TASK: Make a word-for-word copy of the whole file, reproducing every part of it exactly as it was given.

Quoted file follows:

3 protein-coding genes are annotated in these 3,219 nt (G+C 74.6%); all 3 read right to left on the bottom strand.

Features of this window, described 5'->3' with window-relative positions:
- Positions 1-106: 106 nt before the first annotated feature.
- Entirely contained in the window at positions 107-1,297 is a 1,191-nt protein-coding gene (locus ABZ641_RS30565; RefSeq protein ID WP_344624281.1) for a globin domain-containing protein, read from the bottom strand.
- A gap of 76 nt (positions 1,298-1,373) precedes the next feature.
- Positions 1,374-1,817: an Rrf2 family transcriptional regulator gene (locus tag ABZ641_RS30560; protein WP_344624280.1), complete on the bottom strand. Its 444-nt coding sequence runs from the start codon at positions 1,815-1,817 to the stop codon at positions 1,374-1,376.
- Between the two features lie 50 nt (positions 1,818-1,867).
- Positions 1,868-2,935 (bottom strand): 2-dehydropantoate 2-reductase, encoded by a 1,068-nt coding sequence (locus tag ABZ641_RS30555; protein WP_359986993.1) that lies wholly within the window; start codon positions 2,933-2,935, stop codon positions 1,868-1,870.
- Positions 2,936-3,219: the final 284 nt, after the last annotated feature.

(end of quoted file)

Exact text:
3 protein-coding genes are annotated in these 3,219 nt (G+C 74.6%); all 3 read right to left on the bottom strand.

Features of this window, described 5'->3' with window-relative positions:
- Positions 1-106: 106 nt before the first annotated feature.
- Entirely contained in the window at positions 107-1,297 is a 1,191-nt protein-coding gene (locus ABZ641_RS30565; RefSeq protein ID WP_344624281.1) for a globin domain-containing protein, read from the bottom strand.
- A gap of 76 nt (positions 1,298-1,373) precedes the next feature.
- Positions 1,374-1,817: an Rrf2 family transcriptional regulator gene (locus tag ABZ641_RS30560; protein WP_344624280.1), complete on the bottom strand. Its 444-nt coding sequence runs from the start codon at positions 1,815-1,817 to the stop codon at positions 1,374-1,376.
- Between the two features lie 50 nt (positions 1,818-1,867).
- Positions 1,868-2,935 (bottom strand): 2-dehydropantoate 2-reductase, encoded by a 1,068-nt coding sequence (locus tag ABZ641_RS30555; protein WP_359986993.1) that lies wholly within the window; start codon positions 2,933-2,935, stop codon positions 1,868-1,870.
- Positions 2,936-3,219: the final 284 nt, after the last annotated feature.